Is the "federal penitentiary" Salvation Run?
Pp. 15-16: The rainbow Lantern Corps were established in Green Lantern #25. In Roy G. Bivolo order, their motivating forces are rage, greed, fear (is that a Monitor?), will, hope, compassion, and love. And would that be a white lantern in the last panel? Or a black lantern? Apparently the ring in the Blackest Night previews is a Black Hand ring.
Pp. 17-18: Would someone who read Countdown maybe take a stab at what's going on here? Like, did Crispus shave?
Pg. 19: As far as I can tell, there's no DCU character named Carr D'Angelo, but there is a real-world person who produced The Hot Chick. Which was an awful movie, but I think the Spectre's response is a little extreme. Also: "I am somebody!" And I guess, from that ad, that it is "Revelations" with an S. Too bad.
Pg. 20: More of the 2-D/3-D play that Morrison's Seven Soldiers made so much of, especially Seven Soldiers: Mister Miracle. The reddish and blackish planets in the first panel might be Apokolips and New Genesis, although it looks like there's more of a nature/tech dichotomy than a good/evil dichotomy going on there. And the falling character: would that be The Human Flame? Looks a little like The Ray, actually.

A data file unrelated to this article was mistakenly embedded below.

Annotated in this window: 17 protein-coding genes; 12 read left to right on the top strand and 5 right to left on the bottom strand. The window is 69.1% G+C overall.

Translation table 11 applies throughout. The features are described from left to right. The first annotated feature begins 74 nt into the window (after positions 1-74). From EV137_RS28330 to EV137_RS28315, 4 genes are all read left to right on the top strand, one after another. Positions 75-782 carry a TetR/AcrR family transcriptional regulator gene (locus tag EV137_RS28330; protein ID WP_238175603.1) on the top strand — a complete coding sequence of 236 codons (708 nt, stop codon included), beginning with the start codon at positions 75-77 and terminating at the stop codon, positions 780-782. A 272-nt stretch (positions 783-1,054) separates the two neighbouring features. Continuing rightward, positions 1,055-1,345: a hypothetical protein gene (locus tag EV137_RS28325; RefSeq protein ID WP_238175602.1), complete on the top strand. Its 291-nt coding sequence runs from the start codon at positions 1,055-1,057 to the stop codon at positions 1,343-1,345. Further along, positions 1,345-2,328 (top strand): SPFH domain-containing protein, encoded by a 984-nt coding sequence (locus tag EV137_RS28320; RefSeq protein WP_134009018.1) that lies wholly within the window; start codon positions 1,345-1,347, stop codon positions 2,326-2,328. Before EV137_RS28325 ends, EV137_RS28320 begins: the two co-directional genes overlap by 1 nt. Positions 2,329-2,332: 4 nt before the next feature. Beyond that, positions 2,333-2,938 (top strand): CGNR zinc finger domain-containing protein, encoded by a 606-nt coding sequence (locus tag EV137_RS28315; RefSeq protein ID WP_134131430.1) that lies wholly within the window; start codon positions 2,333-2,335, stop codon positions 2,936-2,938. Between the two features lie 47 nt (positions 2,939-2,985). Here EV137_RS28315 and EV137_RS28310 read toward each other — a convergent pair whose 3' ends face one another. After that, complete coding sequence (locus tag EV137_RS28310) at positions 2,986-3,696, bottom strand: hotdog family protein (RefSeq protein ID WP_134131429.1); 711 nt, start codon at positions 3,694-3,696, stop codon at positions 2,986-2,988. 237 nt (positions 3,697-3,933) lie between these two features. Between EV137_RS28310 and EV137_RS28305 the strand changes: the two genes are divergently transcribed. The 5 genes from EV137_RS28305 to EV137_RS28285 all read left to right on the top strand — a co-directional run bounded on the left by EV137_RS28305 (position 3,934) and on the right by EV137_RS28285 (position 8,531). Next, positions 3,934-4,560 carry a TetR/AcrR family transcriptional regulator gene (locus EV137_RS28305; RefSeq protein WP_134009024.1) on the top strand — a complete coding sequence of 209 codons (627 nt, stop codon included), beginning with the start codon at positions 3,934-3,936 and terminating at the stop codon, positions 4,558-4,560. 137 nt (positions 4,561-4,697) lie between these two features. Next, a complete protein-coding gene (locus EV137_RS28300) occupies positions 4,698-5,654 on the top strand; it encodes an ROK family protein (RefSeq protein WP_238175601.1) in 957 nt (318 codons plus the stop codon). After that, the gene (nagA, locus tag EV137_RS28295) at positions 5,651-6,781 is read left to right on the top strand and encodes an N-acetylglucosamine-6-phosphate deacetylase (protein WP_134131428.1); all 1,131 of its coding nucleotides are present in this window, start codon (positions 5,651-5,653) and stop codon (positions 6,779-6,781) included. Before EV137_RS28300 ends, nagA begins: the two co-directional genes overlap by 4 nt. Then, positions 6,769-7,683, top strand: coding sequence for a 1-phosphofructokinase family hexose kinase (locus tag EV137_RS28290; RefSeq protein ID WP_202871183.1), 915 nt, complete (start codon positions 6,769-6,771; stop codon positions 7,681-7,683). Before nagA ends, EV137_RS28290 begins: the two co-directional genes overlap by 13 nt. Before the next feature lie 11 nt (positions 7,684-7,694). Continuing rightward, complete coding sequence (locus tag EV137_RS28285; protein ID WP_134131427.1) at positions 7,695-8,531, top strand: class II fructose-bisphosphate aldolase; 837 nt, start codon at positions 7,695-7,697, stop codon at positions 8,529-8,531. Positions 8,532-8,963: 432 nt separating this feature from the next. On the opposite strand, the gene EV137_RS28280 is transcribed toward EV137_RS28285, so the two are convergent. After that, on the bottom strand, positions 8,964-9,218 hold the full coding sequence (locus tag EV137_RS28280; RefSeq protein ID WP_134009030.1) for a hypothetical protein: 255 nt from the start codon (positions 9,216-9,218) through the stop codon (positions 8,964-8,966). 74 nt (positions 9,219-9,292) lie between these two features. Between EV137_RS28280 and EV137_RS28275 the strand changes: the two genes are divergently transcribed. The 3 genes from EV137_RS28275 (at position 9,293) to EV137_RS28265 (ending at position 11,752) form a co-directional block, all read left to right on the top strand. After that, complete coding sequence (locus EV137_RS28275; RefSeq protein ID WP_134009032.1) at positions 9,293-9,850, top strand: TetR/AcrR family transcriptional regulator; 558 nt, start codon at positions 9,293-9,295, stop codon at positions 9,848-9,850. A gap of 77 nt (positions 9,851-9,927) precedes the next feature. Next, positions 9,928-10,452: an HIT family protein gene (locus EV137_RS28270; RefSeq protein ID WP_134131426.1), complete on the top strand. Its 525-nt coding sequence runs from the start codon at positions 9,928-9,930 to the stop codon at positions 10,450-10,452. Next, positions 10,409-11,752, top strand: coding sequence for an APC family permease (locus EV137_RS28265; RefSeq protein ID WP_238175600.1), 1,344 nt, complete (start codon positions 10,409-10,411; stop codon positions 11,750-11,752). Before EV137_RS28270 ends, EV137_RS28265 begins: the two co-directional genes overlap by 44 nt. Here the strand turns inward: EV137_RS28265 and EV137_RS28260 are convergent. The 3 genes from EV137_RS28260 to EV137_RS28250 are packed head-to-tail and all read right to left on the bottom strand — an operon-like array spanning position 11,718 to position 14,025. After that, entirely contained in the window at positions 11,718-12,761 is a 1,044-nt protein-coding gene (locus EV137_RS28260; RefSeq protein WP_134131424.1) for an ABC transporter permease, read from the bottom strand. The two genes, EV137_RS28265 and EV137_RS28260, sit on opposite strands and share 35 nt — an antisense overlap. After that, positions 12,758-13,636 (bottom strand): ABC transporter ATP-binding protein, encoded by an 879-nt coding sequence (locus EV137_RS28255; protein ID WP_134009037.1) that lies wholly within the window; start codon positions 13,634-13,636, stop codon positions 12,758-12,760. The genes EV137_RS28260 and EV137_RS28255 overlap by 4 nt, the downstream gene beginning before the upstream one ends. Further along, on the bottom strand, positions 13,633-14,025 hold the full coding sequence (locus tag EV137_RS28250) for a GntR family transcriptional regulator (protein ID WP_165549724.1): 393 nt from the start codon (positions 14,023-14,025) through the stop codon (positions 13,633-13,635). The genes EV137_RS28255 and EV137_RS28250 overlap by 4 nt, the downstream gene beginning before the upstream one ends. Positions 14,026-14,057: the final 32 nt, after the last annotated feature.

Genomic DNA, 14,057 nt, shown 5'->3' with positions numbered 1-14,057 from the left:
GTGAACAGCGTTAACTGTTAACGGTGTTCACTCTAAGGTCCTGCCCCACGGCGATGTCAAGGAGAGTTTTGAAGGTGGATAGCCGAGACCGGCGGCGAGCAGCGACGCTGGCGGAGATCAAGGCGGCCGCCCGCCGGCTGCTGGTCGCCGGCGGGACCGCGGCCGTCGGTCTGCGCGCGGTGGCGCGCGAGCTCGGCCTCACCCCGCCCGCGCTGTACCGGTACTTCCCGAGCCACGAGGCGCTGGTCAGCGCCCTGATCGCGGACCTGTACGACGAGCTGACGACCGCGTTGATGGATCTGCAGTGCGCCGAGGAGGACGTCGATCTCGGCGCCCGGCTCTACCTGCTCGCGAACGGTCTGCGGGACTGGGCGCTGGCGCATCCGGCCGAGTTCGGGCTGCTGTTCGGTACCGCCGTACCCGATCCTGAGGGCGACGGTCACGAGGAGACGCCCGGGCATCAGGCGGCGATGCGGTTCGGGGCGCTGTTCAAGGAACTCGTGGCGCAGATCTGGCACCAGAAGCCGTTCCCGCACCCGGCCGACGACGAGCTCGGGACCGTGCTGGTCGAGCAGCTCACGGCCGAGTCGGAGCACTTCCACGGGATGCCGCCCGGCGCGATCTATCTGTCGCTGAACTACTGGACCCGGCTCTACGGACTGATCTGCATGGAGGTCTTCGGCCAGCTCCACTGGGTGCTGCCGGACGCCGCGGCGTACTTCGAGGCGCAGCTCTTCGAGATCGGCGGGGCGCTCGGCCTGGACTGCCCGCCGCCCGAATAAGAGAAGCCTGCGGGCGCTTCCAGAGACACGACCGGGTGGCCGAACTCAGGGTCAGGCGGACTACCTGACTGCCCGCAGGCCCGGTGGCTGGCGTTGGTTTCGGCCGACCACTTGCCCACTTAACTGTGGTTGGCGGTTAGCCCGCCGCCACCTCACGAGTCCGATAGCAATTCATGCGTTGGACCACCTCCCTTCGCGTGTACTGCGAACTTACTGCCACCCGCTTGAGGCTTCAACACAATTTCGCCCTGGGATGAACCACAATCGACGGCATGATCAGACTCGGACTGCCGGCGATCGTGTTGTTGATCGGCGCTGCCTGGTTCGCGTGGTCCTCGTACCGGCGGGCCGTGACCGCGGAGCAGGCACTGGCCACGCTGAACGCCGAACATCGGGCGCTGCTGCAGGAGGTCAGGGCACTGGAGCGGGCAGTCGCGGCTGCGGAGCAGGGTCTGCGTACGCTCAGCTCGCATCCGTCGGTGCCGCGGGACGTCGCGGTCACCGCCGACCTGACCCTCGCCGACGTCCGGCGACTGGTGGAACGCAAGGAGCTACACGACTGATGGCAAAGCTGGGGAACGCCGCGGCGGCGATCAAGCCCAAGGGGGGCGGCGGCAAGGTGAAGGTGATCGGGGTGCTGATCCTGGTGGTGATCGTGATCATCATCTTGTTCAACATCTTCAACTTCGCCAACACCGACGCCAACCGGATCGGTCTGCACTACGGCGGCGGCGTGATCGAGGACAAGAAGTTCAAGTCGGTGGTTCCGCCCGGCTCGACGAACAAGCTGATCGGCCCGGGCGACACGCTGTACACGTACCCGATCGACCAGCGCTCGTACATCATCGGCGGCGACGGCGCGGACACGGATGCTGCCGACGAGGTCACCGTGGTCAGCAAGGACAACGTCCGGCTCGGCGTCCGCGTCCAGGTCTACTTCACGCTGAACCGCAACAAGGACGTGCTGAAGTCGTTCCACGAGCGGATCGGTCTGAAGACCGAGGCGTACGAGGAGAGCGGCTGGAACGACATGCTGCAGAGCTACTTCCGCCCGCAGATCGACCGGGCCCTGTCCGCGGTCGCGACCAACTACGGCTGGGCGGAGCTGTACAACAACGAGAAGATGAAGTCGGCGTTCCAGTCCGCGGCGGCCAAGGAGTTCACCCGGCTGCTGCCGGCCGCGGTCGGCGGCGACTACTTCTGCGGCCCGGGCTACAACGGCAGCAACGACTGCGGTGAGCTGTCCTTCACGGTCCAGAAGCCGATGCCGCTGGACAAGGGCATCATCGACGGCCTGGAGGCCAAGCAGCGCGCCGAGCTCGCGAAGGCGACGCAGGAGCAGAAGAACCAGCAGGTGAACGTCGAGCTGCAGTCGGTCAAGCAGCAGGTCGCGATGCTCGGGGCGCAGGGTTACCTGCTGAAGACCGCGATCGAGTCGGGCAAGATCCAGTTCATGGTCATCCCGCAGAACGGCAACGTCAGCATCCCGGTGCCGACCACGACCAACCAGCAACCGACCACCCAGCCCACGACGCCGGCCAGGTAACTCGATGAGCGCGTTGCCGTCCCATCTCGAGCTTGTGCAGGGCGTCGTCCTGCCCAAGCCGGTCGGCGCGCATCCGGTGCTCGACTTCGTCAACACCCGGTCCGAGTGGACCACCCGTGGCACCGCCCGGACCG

Pg. 21: "A runner poised on the line": yes, that runner. Doesn't this scene remind you of the Hood gathering all the bad guys in New Avengers a few months ago? Libra first appeared here, and at the end of that story, he became, in the words of some long-ago issue of E-Man, "several with the universe"--in other words, the position the narrator of this issue claims to be in at the beginning. It's not clear from that JLA issue what color Libra's eyes are--there's only one panel in which his eyes are visible, and they're colorless--but here they're definitely blue. As in the same color as the Flash's eyes in that Final Crisis poster. Anybody want to identify which copy of the Crime Bible this is?
Pg. 23: "Believe in him, that's all he asks!" Not only is this very much like the "he loves you" business going on in Secret Invasion, it explicitly echoes the "believe in her" refrain chanted by Lady Styx's followers. And Lady Styx, of course, makes the dead rise...